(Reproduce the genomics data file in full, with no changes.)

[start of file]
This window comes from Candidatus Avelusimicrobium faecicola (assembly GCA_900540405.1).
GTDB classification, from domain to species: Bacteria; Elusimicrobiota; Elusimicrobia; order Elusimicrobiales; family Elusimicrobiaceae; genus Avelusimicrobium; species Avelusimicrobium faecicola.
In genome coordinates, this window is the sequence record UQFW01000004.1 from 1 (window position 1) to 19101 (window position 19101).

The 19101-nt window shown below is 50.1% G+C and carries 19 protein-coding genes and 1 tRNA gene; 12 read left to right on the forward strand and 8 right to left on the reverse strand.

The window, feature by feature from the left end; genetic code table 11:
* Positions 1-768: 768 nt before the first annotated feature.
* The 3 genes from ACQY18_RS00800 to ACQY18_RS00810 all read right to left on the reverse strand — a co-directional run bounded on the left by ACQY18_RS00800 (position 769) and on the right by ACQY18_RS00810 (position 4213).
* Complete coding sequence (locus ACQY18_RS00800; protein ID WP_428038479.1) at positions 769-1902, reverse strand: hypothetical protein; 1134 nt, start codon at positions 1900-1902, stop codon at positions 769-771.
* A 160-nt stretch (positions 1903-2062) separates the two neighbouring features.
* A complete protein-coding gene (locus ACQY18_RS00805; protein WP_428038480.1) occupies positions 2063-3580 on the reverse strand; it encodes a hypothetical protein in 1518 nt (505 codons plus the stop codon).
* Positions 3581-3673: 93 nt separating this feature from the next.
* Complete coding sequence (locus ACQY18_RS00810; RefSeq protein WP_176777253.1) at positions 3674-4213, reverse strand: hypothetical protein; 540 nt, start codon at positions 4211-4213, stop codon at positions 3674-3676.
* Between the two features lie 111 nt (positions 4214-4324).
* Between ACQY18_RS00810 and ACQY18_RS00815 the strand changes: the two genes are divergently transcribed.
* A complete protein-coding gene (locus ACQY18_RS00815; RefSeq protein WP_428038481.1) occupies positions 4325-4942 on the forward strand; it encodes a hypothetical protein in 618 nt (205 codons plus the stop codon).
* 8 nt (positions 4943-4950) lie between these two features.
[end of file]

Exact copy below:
This window comes from Candidatus Avelusimicrobium faecicola (assembly GCA_900540405.1).
GTDB classification, from domain to species: Bacteria; Elusimicrobiota; Elusimicrobia; order Elusimicrobiales; family Elusimicrobiaceae; genus Avelusimicrobium; species Avelusimicrobium faecicola.
In genome coordinates, this window is the sequence record UQFW01000004.1 from 1 (window position 1) to 19101 (window position 19101).

The 19101-nt window shown below is 50.1% G+C and carries 19 protein-coding genes and 1 tRNA gene; 12 read left to right on the forward strand and 8 right to left on the reverse strand.

The window, feature by feature from the left end; genetic code table 11:
* Positions 1-768: 768 nt before the first annotated feature.
* The 3 genes from ACQY18_RS00800 to ACQY18_RS00810 all read right to left on the reverse strand — a co-directional run bounded on the left by ACQY18_RS00800 (position 769) and on the right by ACQY18_RS00810 (position 4213).
* Complete coding sequence (locus ACQY18_RS00800; protein ID WP_428038479.1) at positions 769-1902, reverse strand: hypothetical protein; 1134 nt, start codon at positions 1900-1902, stop codon at positions 769-771.
* A 160-nt stretch (positions 1903-2062) separates the two neighbouring features.
* A complete protein-coding gene (locus ACQY18_RS00805; protein WP_428038480.1) occupies positions 2063-3580 on the reverse strand; it encodes a hypothetical protein in 1518 nt (505 codons plus the stop codon).
* Positions 3581-3673: 93 nt separating this feature from the next.
* Complete coding sequence (locus ACQY18_RS00810; RefSeq protein WP_176777253.1) at positions 3674-4213, reverse strand: hypothetical protein; 540 nt, start codon at positions 4211-4213, stop codon at positions 3674-3676.
* Between the two features lie 111 nt (positions 4214-4324).
* Between ACQY18_RS00810 and ACQY18_RS00815 the strand changes: the two genes are divergently transcribed.
* A complete protein-coding gene (locus ACQY18_RS00815; RefSeq protein WP_428038481.1) occupies positions 4325-4942 on the forward strand; it encodes a hypothetical protein in 618 nt (205 codons plus the stop codon).
* 8 nt (positions 4943-4950) lie between these two features.